IMechE release new report on engineering education

According to a new report from the Institution of Mechanical Engineers (IMechE), a major rethink about the role of schools and colleges is needed to promote engineering.

Supported by the Royal Academy of Engineering, the IMechE’s report 'Big Ideas: the future of engineering in schools' represents the view of leading engineering education experts and key stakeholders such as employers, parents and pupils.

The key long-term goals of the report are:

  1. Promote engineering as a people-focused, problem-solving, socially beneficial discipline.
  2. Work to enhance the presence of engineering and the ‘made world’ at all stages from primary level upwards.
  3. Ensure that apprenticeships and other technical pathways not only deliver high quality technicians but also enable individuals to progress to the highest levels of engineering.
  4. Broaden routes into engineering degree courses by promoting more flexible entry requirements.
  5. Maintain a broad curriculum for all young people up to the age of 18.
  6. Shift the emphasis in STEM teaching towards problem-based, contextualised learning.
  7. Nurture engineering ways of thinking in all young people.
  8. Create more spaces and opportunities for young people to design and make things particularly by working collaboratively in interdisciplinary groups.
  9. Use Design and Technology as a platform for integrating STEM and creative design and for raising the profile of engineering in schools.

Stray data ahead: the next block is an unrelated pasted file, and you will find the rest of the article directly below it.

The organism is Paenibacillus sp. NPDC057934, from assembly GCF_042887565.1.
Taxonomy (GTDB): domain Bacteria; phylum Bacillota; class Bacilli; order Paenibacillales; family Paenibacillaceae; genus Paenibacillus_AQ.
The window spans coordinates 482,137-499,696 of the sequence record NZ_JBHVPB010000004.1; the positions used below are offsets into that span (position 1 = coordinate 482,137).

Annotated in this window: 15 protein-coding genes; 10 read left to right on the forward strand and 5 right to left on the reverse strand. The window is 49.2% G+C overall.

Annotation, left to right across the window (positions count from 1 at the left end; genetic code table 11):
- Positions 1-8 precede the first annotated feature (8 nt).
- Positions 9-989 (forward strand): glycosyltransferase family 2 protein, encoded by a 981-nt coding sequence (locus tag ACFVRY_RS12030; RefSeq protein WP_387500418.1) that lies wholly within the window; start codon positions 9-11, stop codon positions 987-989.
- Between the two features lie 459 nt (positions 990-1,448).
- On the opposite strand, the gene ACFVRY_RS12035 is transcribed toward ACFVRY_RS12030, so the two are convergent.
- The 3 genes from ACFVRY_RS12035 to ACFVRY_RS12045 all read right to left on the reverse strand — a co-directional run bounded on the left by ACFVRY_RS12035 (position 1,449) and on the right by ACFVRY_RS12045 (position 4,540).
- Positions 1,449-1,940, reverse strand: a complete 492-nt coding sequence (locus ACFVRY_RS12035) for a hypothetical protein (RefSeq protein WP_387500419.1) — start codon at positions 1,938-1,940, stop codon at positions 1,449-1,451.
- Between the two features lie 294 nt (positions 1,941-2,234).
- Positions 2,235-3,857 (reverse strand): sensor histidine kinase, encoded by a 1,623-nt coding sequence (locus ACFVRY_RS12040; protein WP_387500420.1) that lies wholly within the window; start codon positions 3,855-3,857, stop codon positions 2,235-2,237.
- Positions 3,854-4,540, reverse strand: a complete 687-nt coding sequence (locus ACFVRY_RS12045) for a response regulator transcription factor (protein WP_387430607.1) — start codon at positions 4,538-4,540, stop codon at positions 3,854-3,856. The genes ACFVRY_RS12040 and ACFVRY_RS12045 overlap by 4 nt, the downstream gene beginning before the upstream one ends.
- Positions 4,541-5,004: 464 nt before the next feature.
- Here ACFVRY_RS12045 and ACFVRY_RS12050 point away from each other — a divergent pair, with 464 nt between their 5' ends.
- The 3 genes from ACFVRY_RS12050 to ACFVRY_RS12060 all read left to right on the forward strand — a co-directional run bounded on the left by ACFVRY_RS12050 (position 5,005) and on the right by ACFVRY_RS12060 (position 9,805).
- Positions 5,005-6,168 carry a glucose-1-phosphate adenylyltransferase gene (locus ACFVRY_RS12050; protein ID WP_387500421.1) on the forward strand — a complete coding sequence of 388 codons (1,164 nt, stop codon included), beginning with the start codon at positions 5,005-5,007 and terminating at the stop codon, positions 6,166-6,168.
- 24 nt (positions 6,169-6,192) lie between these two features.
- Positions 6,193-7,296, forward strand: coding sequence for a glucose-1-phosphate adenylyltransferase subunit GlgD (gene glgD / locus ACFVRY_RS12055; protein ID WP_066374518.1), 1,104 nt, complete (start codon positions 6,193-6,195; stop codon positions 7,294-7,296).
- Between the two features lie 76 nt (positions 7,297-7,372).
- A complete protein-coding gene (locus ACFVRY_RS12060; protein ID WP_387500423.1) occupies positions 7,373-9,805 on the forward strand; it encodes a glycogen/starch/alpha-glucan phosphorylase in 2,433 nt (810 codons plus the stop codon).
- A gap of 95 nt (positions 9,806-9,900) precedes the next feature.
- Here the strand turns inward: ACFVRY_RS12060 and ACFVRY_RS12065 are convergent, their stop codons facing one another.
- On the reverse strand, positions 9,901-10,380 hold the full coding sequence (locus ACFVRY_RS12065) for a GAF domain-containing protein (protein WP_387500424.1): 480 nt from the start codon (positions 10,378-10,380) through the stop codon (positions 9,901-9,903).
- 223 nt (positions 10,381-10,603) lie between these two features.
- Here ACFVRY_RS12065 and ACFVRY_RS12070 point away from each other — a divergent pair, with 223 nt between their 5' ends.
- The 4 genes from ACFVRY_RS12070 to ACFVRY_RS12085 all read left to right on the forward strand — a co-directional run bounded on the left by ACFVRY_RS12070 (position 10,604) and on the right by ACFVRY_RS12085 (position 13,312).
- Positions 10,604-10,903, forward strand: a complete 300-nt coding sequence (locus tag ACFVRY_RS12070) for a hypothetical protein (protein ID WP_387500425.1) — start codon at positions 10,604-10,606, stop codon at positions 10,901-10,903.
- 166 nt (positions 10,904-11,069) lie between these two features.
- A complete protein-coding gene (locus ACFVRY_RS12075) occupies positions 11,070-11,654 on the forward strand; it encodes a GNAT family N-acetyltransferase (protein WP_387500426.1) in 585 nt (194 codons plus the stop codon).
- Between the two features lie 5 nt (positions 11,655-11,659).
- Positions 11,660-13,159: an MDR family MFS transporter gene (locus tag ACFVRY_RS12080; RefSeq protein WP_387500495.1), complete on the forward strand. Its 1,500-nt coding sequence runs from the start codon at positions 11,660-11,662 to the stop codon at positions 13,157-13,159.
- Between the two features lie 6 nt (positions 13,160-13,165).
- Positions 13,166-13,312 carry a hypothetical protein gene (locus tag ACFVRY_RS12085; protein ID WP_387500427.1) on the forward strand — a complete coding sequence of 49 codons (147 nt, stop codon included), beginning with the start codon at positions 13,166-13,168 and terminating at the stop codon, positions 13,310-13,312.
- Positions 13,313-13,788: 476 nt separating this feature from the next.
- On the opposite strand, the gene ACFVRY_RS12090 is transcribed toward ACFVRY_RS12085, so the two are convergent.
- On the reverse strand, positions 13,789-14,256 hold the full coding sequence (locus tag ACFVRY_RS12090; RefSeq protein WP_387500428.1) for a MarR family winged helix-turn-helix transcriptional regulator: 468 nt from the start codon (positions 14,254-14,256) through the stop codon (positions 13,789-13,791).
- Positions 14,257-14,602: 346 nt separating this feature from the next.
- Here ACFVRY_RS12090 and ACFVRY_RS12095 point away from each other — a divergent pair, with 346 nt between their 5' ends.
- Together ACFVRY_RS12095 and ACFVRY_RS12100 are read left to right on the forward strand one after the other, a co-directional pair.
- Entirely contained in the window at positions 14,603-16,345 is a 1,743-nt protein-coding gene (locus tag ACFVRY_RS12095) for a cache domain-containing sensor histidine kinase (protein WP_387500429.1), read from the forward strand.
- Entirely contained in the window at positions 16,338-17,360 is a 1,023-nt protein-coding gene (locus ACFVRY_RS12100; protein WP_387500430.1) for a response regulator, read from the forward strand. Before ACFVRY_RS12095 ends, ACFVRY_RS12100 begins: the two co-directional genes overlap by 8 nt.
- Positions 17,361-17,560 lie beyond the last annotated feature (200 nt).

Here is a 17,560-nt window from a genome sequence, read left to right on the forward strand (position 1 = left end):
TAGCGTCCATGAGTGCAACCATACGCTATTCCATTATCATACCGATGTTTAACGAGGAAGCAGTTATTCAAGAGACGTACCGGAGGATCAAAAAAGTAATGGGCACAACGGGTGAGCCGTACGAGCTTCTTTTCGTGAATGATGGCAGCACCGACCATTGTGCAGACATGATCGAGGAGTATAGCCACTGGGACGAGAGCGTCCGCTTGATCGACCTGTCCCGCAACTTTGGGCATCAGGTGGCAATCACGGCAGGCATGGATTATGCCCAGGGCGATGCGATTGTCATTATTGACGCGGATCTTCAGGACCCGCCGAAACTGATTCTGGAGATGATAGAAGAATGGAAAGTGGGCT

10. Change the structure of schools education to embed engineering explicitly at all levels.

The report proposes that pupils should be explicitly taught about engineering and the manufactured world as part of existing lessons from primary level upwards. The report also calls for maintaining a broad curriculum for all until the age of 18 and that we should broaden routes into engineering by promoting flexible entry requirements for engineering degree courses. The report also makes seven key recommendations that will be the foundation for meeting these longer-term goals including the need for a unified voice from engineering institutions on issues such as a broader curriculum, the need for Government to support teachers in gaining a greater understanding of engineering careers and for Government to ensure that high quality technical training routes will be included in performance measures for colleges and schools.

Peter Finegold, Head of Education and Skills at the Institution of Mechanical Engineers, and lead author of the report, said:

“We have an engineering skills shortfall at a time where technology looks set to increase its dominance over much of our lives. Our schools need to adjust to this reality, both by increasing the number and breadth of young people choosing engineering careers, and by empowering those who do not. We need a step-change in the way we talk about engineering in schools and colleges.”

You can read the IMechE’s full report in our online collection.

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